I have seen the following claim a couple of times before (all in Russian popular science type sources). However, I was never able to find historical OR scientific/technology research directly backing the claims up.

The claim was that old time blacksmiths used specific flowers/plants in their work process that were, at the time, considered magic/ritual; but later on have proven to provide material benefit by introducing doping elements like tungsten/molybdenum into their iron.

I wasn't able to find any references, though tungsten specifically is highly unlikely to have been the case as it is not known to be contained in any biologicals except some rare bacteria. Molybdenum seems to have been doped in by Japanese sword-makers by means of Molybdenum-rich sand, based on some info on the Wiki.

Is there any research supporting or refuting such claims?


I'm not sure about magic/ritual uses, and I'm not sure anyone could answer the 'why' someone tried something (until, at least, the scientific method) but there is evidence for seemingly random - but evidently useful - ingredients in metal work.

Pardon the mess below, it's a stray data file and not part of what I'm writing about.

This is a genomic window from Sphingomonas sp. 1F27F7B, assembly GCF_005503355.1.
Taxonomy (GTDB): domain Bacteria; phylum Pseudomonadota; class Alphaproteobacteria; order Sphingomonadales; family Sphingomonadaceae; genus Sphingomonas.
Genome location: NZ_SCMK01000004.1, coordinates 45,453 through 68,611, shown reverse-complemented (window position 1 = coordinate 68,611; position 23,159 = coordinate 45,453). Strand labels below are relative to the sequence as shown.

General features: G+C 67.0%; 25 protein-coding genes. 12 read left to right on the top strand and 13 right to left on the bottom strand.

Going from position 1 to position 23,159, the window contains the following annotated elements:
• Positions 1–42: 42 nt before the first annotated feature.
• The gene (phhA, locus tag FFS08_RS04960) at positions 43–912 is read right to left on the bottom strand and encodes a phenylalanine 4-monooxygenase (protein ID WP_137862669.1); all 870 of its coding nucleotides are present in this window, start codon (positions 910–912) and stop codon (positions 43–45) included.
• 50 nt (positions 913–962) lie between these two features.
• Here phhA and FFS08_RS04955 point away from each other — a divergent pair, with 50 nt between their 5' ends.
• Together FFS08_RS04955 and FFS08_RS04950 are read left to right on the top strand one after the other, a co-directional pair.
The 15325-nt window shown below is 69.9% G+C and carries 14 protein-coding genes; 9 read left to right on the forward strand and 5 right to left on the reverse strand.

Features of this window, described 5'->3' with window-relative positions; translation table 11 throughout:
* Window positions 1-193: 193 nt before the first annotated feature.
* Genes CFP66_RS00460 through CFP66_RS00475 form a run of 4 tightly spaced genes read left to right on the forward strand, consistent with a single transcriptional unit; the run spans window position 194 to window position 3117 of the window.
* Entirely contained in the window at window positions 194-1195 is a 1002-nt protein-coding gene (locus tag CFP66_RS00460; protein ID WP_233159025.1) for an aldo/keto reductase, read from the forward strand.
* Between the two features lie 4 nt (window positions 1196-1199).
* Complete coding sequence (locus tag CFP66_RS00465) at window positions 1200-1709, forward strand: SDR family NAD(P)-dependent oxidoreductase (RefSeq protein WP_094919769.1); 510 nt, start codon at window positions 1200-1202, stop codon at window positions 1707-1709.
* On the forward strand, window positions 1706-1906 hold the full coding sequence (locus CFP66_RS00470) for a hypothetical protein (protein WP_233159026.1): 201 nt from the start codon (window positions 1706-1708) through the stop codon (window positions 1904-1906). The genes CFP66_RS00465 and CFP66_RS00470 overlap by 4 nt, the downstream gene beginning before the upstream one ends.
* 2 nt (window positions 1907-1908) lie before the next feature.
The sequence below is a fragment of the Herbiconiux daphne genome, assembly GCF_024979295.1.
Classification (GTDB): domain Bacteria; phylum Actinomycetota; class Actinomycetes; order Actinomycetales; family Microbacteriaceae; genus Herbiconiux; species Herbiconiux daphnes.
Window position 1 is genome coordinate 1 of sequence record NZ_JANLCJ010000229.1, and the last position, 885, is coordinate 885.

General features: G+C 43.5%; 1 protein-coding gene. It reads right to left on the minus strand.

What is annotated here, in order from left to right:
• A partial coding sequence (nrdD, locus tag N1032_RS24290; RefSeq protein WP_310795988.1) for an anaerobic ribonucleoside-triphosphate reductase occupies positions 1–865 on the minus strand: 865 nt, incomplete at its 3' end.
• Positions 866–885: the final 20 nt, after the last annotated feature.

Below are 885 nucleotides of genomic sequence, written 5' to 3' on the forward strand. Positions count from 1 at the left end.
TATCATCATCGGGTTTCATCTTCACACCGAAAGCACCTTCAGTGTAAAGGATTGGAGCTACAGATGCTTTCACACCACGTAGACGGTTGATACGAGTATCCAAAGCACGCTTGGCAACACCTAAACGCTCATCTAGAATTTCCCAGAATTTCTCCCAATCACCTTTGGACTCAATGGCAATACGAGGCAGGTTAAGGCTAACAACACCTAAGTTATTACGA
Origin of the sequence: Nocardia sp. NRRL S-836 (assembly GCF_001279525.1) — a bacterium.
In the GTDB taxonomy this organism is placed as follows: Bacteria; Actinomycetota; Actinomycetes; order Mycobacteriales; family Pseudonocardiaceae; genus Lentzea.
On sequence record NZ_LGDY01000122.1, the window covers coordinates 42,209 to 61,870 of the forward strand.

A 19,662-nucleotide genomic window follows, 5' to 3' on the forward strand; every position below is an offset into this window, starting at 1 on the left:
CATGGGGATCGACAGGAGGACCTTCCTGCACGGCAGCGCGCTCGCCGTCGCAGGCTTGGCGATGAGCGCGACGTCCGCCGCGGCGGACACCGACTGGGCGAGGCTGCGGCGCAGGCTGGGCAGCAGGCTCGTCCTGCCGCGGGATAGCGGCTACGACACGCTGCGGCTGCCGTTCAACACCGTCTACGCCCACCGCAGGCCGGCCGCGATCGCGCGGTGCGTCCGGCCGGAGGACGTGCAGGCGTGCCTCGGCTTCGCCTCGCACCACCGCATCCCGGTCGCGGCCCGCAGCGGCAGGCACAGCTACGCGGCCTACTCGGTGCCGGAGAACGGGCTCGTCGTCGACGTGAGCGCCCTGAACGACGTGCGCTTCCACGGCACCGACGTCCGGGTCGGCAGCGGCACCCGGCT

For example, cupellation, a technique for refining silver used in Roman period through to the 17th Century CE included a hearth lined with bone ash, a porous material that would absorb the molten oxidised metals (eg. copper).

Sadly, it looks like rare materials such as molybdenum were not widely used (including Japan) until an industrial process for formation/extraction was developed in the 18th century. However, in the process of creating a carbon steel, ingredients such as graphite were used which could contain the material.

Until then, it was probably dumb luck to find that a material had a hardening (or other characteristic) quality - if these pioneering blacksmiths even knew what they were doing. Certainly the spirit of experimentation with processes and alloys had led from copper through tin, bronze, iron and steel.

In terms of the 17th century CE Japanese example, perhaps it would be better to look at the reasons for this possible experimentation, namely the poor iron deposits on the Japanese islands and the need to work this into harder metals.

American Iron and Steel Institute (1948) Steel Facts, Volumes 88-141

Söderberg, A (2011) Eyvind Skáldaspillir’s silver – refining and standards in pre-monetary economies in the light of finds from Sigtuna and Gotland

  • Oh, I definitely don't imply that it was NOT dumb luck if they discovered that some technique worked (without realizing that the reason for it working was doping). Question is, DID they or did they not have known techniques that (a) are known to have been used consistently and (b) can be explain as "this worked because it doped the metal with this microelement". – DVK Feb 17 '14 at 17:27

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